January 8, 2014
The number of children seeking help for racist bullying increased sharply last year, as campaigners warn that the heated public debate about immigration is souring race relations in the classroom. More than 1,400 children and young people contacted ChildLine for counselling about racist bullying in 2013, up 69 per cent on the previous 12 months. Islamophobia is a particular issue in schools, according to the charity, with young Muslims reporting that they are being called “terrorists” and “bombers” by classmates.
The rise in children needing help for xenophobic bullying coincides with rising political hostility to immigration – especially in the lead-up to this month’s lifting of restrictions on Romanians and Bulgarians entering the UK.
In 2011, just 802 children approached the charity seeking help for racist bullying.
Sue Minto, head of ChildLine, said: “There’s so much more of a focus in the news at the moment about immigrants… it’s a real discussion topic and children aren’t immune to the conversations that happen around them. Some children are being told, even if they’re UK born, to pack your bags and go back where you belong. It is very worrying, it’s a big increase. This past year, it really seems to be something children and young people are suffering with.”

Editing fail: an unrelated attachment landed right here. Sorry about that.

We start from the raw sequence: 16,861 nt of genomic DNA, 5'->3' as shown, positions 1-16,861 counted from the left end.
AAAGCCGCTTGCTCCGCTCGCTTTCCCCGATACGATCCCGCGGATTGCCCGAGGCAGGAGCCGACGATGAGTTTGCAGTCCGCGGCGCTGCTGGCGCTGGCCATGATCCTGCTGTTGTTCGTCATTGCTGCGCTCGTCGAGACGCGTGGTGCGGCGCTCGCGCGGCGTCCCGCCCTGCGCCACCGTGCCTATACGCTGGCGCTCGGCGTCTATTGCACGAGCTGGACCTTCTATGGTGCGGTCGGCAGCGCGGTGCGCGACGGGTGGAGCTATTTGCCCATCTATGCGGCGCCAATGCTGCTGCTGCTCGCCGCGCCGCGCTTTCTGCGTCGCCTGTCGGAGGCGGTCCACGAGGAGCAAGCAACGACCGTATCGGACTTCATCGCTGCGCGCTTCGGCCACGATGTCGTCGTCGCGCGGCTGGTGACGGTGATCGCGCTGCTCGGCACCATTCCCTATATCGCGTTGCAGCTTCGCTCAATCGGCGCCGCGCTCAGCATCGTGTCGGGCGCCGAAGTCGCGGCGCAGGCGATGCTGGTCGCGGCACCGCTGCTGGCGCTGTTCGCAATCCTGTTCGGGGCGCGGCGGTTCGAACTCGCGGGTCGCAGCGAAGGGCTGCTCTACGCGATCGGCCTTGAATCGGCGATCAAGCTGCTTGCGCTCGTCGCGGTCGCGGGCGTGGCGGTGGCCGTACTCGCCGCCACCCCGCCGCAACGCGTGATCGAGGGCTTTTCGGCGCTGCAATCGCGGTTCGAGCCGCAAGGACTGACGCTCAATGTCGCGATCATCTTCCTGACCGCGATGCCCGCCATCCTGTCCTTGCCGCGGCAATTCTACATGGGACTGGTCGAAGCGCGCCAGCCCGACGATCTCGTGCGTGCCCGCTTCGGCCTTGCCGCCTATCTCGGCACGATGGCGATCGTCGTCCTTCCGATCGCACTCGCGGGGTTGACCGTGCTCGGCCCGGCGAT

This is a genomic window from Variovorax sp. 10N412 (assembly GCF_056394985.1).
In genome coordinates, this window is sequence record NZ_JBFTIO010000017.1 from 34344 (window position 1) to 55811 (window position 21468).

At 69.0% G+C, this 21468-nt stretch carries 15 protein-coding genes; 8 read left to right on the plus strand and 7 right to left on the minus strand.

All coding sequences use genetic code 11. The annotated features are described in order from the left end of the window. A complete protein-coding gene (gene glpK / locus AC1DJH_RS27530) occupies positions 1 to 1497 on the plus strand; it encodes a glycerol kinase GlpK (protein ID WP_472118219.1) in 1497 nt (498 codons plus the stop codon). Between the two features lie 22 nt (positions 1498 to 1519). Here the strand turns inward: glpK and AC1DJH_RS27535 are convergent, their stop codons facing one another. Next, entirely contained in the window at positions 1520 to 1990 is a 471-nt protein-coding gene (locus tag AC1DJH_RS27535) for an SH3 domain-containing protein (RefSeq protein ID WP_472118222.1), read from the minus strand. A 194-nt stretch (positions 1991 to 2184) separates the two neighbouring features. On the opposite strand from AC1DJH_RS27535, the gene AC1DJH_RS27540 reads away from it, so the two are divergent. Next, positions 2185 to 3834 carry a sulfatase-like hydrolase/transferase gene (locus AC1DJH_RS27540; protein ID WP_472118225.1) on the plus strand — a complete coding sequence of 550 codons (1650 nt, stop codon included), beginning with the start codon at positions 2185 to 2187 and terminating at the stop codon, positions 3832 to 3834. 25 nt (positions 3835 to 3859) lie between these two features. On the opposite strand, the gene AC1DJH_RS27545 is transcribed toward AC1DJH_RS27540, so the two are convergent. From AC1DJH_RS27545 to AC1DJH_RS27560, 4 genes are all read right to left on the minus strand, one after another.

The charity’s report found that the majority of the racist bullying affecting children was happening at school and many of those calling ChildLine for counselling say teachers ignore the situation or make it worse with clumsy interventions.
James Kingett, of the charity Show Racism The Red Card (SRTRC) which seeks to combat racism, said: “We work with around 50,000 young people every year and issues around Islamophobia have been very prevalent over the past 12 to 18 months. That idea that all Muslims are terrorists or bombers is a particular problem. We’re getting that from kids with no Muslim classmates through to those in diverse schools with many Muslims.”
Some actions taken by the school made things worse, some children said. For example, racist bullying being discussed in assembly simply advertised it and led to increased abusive behaviour. While girls are ordinarily more likely to approach ChildLine about bullying, more boys get in touch about racist abuse. Of the calls and online counselling sessions, 52 per cent involved boys, 32 per cent girls and 16 per cent were gender unknown.
Mr Kingett said that although the rise in racist bullying complaints was worrying, it at least indicated that children were prepared to seek help about their problems.